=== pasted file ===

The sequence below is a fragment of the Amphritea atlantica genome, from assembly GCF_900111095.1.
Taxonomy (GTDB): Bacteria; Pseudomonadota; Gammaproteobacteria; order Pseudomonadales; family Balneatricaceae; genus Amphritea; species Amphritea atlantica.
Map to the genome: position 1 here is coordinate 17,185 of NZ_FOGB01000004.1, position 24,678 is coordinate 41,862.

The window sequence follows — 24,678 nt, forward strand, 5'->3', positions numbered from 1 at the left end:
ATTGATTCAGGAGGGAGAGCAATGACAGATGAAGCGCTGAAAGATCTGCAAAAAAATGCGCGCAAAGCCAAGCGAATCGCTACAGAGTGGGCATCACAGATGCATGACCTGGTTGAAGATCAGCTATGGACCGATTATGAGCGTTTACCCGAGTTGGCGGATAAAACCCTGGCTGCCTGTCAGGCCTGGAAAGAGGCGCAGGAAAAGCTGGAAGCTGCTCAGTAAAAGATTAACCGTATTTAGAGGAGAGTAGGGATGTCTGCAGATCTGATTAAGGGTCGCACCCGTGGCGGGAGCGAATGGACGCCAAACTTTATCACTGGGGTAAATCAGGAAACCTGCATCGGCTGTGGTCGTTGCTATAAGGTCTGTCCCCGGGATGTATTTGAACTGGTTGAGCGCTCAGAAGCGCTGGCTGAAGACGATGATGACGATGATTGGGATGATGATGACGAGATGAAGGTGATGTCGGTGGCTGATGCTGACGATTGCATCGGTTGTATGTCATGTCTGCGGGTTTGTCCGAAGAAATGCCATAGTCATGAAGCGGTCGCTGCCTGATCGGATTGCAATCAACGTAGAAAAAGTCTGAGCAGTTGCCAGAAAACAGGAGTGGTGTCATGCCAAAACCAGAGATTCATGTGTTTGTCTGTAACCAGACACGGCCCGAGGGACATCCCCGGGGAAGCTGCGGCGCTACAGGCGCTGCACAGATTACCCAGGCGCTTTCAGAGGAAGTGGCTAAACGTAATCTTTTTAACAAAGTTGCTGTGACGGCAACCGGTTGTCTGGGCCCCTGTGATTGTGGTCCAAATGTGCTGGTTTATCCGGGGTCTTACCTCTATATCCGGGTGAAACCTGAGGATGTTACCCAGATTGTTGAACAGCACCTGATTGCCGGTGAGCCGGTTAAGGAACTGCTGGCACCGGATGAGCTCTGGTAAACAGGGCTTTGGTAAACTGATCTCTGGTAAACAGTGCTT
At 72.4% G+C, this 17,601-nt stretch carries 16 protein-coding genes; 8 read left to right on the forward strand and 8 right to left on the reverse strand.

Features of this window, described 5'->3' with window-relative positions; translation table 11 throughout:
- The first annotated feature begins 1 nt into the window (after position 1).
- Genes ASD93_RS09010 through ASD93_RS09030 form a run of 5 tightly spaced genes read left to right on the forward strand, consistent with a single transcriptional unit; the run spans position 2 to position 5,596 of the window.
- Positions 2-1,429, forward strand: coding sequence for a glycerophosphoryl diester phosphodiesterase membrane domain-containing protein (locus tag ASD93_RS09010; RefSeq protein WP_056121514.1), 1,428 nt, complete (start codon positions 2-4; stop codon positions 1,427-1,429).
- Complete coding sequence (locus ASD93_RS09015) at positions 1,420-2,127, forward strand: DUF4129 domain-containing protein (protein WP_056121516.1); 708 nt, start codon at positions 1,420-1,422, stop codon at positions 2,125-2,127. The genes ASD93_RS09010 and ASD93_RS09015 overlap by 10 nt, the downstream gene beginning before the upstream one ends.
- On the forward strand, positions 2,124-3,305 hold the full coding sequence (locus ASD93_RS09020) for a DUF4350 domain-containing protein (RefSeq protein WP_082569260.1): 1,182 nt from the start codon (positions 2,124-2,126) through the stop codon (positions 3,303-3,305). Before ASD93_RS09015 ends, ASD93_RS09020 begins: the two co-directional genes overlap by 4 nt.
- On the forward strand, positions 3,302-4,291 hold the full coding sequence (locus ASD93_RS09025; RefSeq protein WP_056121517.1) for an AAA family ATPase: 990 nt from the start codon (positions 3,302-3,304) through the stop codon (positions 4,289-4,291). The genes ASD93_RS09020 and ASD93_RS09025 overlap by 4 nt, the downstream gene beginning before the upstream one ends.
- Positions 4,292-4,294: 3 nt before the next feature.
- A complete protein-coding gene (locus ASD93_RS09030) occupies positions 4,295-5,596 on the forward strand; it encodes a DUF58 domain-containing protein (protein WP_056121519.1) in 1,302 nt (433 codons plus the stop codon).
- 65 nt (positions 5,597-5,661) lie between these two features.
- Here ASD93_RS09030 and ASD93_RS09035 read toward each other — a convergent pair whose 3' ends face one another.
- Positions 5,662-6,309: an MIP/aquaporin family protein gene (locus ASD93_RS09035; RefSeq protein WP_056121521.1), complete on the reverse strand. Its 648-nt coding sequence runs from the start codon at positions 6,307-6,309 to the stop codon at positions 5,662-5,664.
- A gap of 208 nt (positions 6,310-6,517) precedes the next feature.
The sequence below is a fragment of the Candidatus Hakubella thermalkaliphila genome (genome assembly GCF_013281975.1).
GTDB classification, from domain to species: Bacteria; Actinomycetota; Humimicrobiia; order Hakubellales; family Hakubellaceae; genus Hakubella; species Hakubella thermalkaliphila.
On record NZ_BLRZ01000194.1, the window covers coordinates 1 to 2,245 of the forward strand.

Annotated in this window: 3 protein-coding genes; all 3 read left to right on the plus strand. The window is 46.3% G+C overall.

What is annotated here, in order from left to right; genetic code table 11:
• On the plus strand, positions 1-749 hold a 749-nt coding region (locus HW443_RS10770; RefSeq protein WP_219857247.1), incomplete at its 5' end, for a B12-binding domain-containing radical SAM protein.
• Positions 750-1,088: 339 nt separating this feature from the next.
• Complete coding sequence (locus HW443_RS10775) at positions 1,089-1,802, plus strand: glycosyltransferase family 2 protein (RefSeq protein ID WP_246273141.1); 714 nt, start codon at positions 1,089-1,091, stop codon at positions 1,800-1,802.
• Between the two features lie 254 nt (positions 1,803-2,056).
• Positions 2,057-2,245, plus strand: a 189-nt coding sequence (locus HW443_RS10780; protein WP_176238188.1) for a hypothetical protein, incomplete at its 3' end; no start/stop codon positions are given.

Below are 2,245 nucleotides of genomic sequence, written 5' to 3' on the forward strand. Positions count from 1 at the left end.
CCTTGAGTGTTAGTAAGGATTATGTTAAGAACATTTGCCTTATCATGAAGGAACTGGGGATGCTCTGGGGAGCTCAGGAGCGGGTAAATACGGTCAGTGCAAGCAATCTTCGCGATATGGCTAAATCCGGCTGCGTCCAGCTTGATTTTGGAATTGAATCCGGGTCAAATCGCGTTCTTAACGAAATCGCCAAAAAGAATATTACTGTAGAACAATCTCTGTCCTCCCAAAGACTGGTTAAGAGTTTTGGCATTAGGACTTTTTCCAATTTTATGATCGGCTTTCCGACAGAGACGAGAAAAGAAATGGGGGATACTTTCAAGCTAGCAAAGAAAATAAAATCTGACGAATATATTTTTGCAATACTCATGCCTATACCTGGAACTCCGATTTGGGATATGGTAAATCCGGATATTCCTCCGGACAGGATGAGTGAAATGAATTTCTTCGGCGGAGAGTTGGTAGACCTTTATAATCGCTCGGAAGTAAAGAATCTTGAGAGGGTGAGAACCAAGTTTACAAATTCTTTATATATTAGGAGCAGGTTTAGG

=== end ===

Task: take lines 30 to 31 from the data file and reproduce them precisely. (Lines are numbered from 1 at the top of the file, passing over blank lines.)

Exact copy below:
Below are 2,245 nucleotides of genomic sequence, written 5' to 3' on the forward strand. Positions count from 1 at the left end.
CCTTGAGTGTTAGTAAGGATTATGTTAAGAACATTTGCCTTATCATGAAGGAACTGGGGATGCTCTGGGGAGCTCAGGAGCGGGTAAATACGGTCAGTGCAAGCAATCTTCGCGATATGGCTAAATCCGGCTGCGTCCAGCTTGATTTTGGAATTGAATCCGGGTCAAATCGCGTTCTTAACGAAATCGCCAAAAAGAATATTACTGTAGAACAATCTCTGTCCTCCCAAAGACTGGTTAAGAGTTTTGGCATTAGGACTTTTTCCAATTTTATGATCGGCTTTCCGACAGAGACGAGAAAAGAAATGGGGGATACTTTCAAGCTAGCAAAGAAAATAAAATCTGACGAATATATTTTTGCAATACTCATGCCTATACCTGGAACTCCGATTTGGGATATGGTAAATCCGGATATTCCTCCGGACAGGATGAGTGAAATGAATTTCTTCGGCGGAGAGTTGGTAGACCTTTATAATCGCTCGGAAGTAAAGAATCTTGAGAGGGTGAGAACCAAGTTTACAAATTCTTTATATATTAGGAGCAGGTTTAGG